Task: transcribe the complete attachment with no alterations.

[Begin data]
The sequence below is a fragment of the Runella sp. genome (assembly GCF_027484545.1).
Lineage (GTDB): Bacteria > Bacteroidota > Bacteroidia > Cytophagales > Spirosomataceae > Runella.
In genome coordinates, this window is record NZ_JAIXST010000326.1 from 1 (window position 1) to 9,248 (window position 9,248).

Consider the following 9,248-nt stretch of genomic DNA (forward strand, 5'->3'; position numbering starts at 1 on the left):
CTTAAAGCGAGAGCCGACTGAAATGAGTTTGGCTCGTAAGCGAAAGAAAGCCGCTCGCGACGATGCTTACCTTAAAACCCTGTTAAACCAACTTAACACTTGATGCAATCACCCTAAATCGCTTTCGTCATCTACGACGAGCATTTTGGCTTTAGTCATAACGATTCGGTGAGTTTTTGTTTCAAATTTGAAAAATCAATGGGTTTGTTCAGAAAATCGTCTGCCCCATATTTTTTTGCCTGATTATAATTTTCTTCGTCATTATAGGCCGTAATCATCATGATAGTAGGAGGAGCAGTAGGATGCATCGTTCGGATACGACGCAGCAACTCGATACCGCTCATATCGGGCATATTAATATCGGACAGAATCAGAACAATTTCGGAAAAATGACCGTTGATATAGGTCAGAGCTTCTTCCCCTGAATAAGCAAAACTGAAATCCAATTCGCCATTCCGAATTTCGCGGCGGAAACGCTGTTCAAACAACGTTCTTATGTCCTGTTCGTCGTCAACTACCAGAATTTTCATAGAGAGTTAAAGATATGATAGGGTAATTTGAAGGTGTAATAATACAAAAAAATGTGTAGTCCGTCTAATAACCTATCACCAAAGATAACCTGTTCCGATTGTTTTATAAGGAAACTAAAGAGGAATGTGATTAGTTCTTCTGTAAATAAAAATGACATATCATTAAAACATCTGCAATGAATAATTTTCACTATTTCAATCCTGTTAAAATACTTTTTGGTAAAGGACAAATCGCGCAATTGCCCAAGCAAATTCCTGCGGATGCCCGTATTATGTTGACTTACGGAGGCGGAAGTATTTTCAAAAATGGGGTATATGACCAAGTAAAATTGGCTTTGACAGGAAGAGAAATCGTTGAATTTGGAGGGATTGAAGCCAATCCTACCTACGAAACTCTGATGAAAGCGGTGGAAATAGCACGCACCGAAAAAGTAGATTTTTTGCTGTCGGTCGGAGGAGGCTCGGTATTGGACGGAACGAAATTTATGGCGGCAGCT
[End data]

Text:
The sequence below is a fragment of the Runella sp. genome (assembly GCF_027484545.1).
Lineage (GTDB): Bacteria > Bacteroidota > Bacteroidia > Cytophagales > Spirosomataceae > Runella.
In genome coordinates, this window is record NZ_JAIXST010000326.1 from 1 (window position 1) to 9,248 (window position 9,248).

Consider the following 9,248-nt stretch of genomic DNA (forward strand, 5'->3'; position numbering starts at 1 on the left):
CTTAAAGCGAGAGCCGACTGAAATGAGTTTGGCTCGTAAGCGAAAGAAAGCCGCTCGCGACGATGCTTACCTTAAAACCCTGTTAAACCAACTTAACACTTGATGCAATCACCCTAAATCGCTTTCGTCATCTACGACGAGCATTTTGGCTTTAGTCATAACGATTCGGTGAGTTTTTGTTTCAAATTTGAAAAATCAATGGGTTTGTTCAGAAAATCGTCTGCCCCATATTTTTTTGCCTGATTATAATTTTCTTCGTCATTATAGGCCGTAATCATCATGATAGTAGGAGGAGCAGTAGGATGCATCGTTCGGATACGACGCAGCAACTCGATACCGCTCATATCGGGCATATTAATATCGGACAGAATCAGAACAATTTCGGAAAAATGACCGTTGATATAGGTCAGAGCTTCTTCCCCTGAATAAGCAAAACTGAAATCCAATTCGCCATTCCGAATTTCGCGGCGGAAACGCTGTTCAAACAACGTTCTTATGTCCTGTTCGTCGTCAACTACCAGAATTTTCATAGAGAGTTAAAGATATGATAGGGTAATTTGAAGGTGTAATAATACAAAAAAATGTGTAGTCCGTCTAATAACCTATCACCAAAGATAACCTGTTCCGATTGTTTTATAAGGAAACTAAAGAGGAATGTGATTAGTTCTTCTGTAAATAAAAATGACATATCATTAAAACATCTGCAATGAATAATTTTCACTATTTCAATCCTGTTAAAATACTTTTTGGTAAAGGACAAATCGCGCAATTGCCCAAGCAAATTCCTGCGGATGCCCGTATTATGTTGACTTACGGAGGCGGAAGTATTTTCAAAAATGGGGTATATGACCAAGTAAAATTGGCTTTGACAGGAAGAGAAATCGTTGAATTTGGAGGGATTGAAGCCAATCCTACCTACGAAACTCTGATGAAAGCGGTGGAAATAGCACGCACCGAAAAAGTAGATTTTTTGCTGTCGGTCGGAGGAGGCTCGGTATTGGACGGAACGAAATTTATGGCGGCAGCT